CPE Results 2012
By Murli Dhar
Nations that have made breakthroughs in the global economy are those that have used to the maximum the advantage conferred upon them by their education system. By ‘education system’, it is not meant the formal schooling and training and academia. The skills of those who have been taught to adapt quickly to changing circumstances and to innovate are part of it.
German engineers caught up and proved to be smarter than their British counterparts in a short lapse of time even though the Industrial Revolution began in Britain. Right real education gives those it trains up the pragmatic faculties to extricate themselves from difficult situations in a bid to rise to a higher plateau or, if need be, to jump to another occupation if the current one is facing serious risks.
We have been witnessing a continuing deficit among the cadres of different key components of the economy in living up to this challenge. Several management shortcomings were observed which accentuated the stress of certain specific sectors in the prevailing difficult international economic situation. The concerned sectors will no doubt get their head above water with time but had they anticipated correctly, they could have done better.
Air Mauritius, the State Trading Corporation, the tourism sector and, to some extent, the textile sector, have all suffered to an extent from not having chosen the right strategy or not having applied the correct judgement to extricate themselves from difficulty before the tide turned. This kind of re-positioning starts with the mind. One has to be wise and flexible, anticipating events and making the right choices by drawing on the kind of education received. This is where our education system holds the key to the extent we can keep our economic activities vibrant and improve the inroads we can make internationally.
The Certificate of Primary Education (CPE) results for the year were out on Tuesday last. The focus has, as usual, been on the percentage of passes secured. Normally, the percentage will be lower the more difficult the questions and the less lenient the marking. The converse is equally true. That applies across the board to all levels of formal education. If Cambridge were to bring down its standards for our Higher School Certificate, there would be more passes.
If our own University were to be lenient and it were to generalize exemptions when it came to complying with laid down rules for passing exams, several of those who will embark on the market from the University will not be able to handle their jobs efficiently. The University’s image could suffer a blow out of this.
In simpler terms, any generalisation of a tendency to relax educational standards will finally make us poor competitors on increasingly globalising international markets. It is in this wider perspective that one should go about gauging the impact of vocational and academic outcomes from our learning institutions. The situation is such internationally that you can make inroads on condition you are at one in terms of capacity and skills with the best at the international level. This quest is altogether different from that of drawing satisfaction at a maximum number in the pass list.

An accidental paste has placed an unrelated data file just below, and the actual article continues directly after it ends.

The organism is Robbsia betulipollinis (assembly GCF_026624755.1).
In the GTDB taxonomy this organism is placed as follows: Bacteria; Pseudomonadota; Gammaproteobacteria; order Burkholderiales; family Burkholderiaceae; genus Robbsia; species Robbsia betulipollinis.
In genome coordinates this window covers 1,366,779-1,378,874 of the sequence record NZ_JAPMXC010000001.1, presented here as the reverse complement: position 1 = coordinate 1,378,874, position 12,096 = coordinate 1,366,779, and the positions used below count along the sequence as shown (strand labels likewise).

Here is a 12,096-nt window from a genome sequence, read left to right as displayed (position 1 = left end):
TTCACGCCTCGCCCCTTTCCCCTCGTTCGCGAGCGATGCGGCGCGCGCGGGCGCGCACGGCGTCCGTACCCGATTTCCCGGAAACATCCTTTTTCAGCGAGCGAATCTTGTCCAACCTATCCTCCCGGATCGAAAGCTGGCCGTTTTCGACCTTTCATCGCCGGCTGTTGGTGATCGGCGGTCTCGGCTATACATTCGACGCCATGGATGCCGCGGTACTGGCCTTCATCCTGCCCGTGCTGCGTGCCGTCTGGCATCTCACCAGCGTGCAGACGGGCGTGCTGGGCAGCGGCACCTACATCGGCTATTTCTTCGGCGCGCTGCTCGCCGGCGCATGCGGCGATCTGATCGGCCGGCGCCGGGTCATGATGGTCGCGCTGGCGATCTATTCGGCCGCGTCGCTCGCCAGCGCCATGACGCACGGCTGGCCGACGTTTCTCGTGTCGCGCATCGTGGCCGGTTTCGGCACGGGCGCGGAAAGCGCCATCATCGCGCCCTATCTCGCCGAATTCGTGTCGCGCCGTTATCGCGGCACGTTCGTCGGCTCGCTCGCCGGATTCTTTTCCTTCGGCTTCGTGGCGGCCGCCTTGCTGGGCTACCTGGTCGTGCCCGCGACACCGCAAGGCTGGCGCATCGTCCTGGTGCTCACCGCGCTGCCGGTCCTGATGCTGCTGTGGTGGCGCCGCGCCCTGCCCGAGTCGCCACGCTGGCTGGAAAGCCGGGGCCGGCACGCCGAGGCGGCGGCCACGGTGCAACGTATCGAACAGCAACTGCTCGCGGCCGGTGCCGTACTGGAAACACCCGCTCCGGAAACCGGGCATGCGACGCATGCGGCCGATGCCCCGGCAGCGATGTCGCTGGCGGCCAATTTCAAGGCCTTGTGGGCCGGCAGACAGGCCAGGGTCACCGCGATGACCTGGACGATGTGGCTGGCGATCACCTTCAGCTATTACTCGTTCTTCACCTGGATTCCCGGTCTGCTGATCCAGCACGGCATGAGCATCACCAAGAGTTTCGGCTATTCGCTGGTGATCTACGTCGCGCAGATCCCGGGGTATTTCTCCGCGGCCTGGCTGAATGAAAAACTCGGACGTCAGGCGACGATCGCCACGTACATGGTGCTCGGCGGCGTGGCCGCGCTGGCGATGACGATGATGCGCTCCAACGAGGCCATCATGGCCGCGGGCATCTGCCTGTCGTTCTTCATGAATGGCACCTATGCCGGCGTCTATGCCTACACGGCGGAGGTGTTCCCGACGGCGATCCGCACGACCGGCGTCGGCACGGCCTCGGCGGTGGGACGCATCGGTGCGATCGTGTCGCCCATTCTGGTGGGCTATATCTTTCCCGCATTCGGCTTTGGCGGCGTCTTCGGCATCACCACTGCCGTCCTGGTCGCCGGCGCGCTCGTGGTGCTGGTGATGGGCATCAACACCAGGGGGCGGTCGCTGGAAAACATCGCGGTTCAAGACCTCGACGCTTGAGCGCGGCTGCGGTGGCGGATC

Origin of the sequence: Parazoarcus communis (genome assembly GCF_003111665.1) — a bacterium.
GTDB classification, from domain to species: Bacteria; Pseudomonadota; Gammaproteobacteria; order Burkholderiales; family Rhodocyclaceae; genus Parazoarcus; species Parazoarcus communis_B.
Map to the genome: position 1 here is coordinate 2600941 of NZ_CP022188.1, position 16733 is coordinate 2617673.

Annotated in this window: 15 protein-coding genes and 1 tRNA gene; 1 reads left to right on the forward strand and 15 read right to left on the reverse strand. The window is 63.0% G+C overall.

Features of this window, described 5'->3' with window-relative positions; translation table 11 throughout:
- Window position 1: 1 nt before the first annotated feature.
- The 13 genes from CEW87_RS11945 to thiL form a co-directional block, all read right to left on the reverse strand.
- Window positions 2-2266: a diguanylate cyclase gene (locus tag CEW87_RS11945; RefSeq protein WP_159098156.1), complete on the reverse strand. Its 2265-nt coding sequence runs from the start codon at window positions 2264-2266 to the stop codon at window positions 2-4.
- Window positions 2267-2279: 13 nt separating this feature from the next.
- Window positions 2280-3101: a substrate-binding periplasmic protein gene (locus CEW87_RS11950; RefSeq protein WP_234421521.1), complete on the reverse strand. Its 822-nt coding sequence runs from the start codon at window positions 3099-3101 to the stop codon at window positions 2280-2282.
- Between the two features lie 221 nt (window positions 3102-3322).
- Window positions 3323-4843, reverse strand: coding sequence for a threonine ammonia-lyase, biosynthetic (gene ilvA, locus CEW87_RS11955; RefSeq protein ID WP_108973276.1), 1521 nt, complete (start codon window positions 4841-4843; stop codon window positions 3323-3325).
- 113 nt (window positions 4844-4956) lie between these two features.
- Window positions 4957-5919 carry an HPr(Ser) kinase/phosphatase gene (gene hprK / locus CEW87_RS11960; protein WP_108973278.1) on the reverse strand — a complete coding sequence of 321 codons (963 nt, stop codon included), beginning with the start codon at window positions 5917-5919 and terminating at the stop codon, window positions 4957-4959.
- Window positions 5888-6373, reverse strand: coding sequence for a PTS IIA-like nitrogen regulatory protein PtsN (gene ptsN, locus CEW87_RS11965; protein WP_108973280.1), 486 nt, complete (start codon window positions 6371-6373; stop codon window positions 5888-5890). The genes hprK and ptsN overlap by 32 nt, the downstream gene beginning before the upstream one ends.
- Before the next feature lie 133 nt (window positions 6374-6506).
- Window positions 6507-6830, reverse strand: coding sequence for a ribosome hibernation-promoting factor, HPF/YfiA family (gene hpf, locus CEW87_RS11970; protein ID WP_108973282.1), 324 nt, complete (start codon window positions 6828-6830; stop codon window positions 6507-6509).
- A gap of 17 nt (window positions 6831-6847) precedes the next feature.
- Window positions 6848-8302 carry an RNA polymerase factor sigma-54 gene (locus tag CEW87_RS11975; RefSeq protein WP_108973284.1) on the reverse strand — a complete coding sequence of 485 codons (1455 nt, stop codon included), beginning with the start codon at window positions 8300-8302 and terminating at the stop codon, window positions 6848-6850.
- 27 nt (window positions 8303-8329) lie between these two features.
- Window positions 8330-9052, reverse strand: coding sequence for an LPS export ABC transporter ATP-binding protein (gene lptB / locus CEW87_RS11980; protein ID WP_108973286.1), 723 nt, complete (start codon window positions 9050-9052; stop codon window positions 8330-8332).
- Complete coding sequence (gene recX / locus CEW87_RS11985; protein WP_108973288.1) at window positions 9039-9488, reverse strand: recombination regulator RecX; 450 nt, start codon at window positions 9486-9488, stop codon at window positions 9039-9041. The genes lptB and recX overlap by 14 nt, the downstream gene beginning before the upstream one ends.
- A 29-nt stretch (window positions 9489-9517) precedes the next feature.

There are different standards of teaching in different educational establishments of the country. With time and to give every child as equal a chance as possible, the distance in terms of standards among educational establishments should have been collapsed, lifting standards of teaching at the same time across the board. The same process could preferably have raised the national platform to a stage where it could vie with the level of education dispensed in the better performing educational establishments of the world.
Certain countries which had a good start in the field of education in the past have neglected this factor at heavy cost. Apart from negative long term consequences, investment in education goes waste when standards decline in such circumstances. Frustration is also created by way of putting on the market increasing numbers of unemployed graduates not having the fundamental practical knowledge to cope with the realities of the workplace.
The finality of education is not necessarily to equip the individual with sheer materialistic pursuit. Its aim is to get to an individual endowed with a sense of fulfillment. This kind of objective is achieved on as broad a base as possible so that there emerges an all-embracing outlook in the person moving out of academic life. The one being trained up this way should exude a strong dose of self-confidence. An enduring spirit of enquiry and a willingness to give up unnecessary baggage taken up at different stages of the education process will help create a fuller citizen ready to adapt to this world of perpetual changes.
We can only hope that the master plan for education aims to achieve this kind of objective rather than seeking satisfaction in the sheer numbers who get through exams. It will take time, no doubt, to come to this point. But do we have the choice?
* Published in print edition on 14 December 2012